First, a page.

• The Meta-Model, at least as it used to be touted in the 1980’s, and 1990’s, is more of a good piece of advice than anything else. The premise is, basically, always use whatever model of magick is most conducive to getting the results you want. In my opinion, this is just basic Chaos Magick, the foundation principle of which is: nothing is true, everything is permitted. Do whatever you want, so long as you get the results you’re after, in other words, and stay away from rooting yourself into one (potentially limiting) paradigm. Magick is done through whatever means suits you best at any given moment. I don’t have a movie that fits here, but I liken this model to being in the workforce – it doesn’t matter what you do for a living, so long as you’re thriving.

As an example, if you had to do some form of magick to pay your rent next month, here are the answers you might get from each model:

  • Spirit: do a Puja for Ganesha and ask for assistance in taking down the obstacle to that more profitable job waiting for you just around the corner.
  • Energy: manipulating the archetypal energy field of money to draw more into your life. You might consider this akin to the industry we call “Manifesting,” now.
  • Psychological: draw a sigil, rub one out while staring at it, then burn it and go do the dishes while playing loud music so you forget about it.
  • Information: put the seal of Bune on your website in the hopes that more people view your offer and buy your shit.
  • Meta: decide which one or two of the previous you feel drawn to, and then go do it, regardless of what you really believe on an everyday basis.

I said I would explain my particular paradigm, so here goes.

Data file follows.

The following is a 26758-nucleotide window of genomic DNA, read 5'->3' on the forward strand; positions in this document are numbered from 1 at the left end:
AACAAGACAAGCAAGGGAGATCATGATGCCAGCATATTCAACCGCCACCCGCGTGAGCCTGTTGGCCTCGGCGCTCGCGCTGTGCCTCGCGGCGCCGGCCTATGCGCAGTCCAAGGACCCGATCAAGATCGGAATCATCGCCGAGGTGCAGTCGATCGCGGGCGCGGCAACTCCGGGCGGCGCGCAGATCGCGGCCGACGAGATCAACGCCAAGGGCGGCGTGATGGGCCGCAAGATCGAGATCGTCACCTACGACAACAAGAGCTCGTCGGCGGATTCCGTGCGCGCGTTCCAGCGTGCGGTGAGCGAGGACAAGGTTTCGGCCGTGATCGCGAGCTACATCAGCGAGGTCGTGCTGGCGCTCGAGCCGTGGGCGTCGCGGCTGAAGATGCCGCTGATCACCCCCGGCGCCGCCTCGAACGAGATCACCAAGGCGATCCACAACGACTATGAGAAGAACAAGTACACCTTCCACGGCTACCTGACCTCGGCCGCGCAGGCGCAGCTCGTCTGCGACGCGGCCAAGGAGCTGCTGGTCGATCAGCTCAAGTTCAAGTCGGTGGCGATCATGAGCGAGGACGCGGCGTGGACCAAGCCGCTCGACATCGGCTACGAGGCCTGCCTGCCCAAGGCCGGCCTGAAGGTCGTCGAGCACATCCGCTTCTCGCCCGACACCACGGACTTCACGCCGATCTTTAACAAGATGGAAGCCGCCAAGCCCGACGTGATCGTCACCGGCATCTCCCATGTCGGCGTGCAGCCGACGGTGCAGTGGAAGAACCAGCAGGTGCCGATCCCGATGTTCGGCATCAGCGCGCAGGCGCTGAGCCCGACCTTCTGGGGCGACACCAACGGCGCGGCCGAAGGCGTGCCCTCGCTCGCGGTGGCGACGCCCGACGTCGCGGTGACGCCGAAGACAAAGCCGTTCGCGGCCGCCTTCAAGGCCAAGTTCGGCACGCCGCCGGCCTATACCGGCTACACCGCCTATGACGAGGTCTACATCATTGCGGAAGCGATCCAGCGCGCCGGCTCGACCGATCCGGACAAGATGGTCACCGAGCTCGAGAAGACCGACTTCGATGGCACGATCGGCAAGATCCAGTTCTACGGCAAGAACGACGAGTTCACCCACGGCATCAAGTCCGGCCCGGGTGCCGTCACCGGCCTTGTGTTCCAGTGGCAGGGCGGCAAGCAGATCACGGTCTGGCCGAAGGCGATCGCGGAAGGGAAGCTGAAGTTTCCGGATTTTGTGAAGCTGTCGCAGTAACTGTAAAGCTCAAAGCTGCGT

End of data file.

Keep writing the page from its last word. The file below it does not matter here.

I’m an animist. I mostly stick with the Spirit Model because that’s what I observed from my great grandmother during my youth.

But not to exclusion.

I also work in the Energy Model. My work (after my Home Coven disbanded) mainly focused around the Energy Model, as that was most popular among Wiccan and Pagan authors of the day, whose books were my primary resource at the time.

And you could say that I incorporate some of the Psychological Model. While not strictly psychology, I’m not above incorporating exercises from a good self-help book into my magick. Most of that kind of inner/personal development work is psychological – or at least pseudo-psychological – in nature.

I’ve seen The Psychological Model in it’s purest form, though, do great harm to people who have followed it. I’ve seen people who have been die-hard supporters of ONLY the psychological model devolve into madness, and be hospitalized. Or worse: wandering homeless, devoid of emotion, visibly present, but mentally absent (and seemingly without a soul).

I’ll keep it one-hunnit: I daresay that ONLY using the Psychological Model is harmful. It lies to you. It fools you into believing that spirits aren’t real, and that homie round the corner can’t curse you.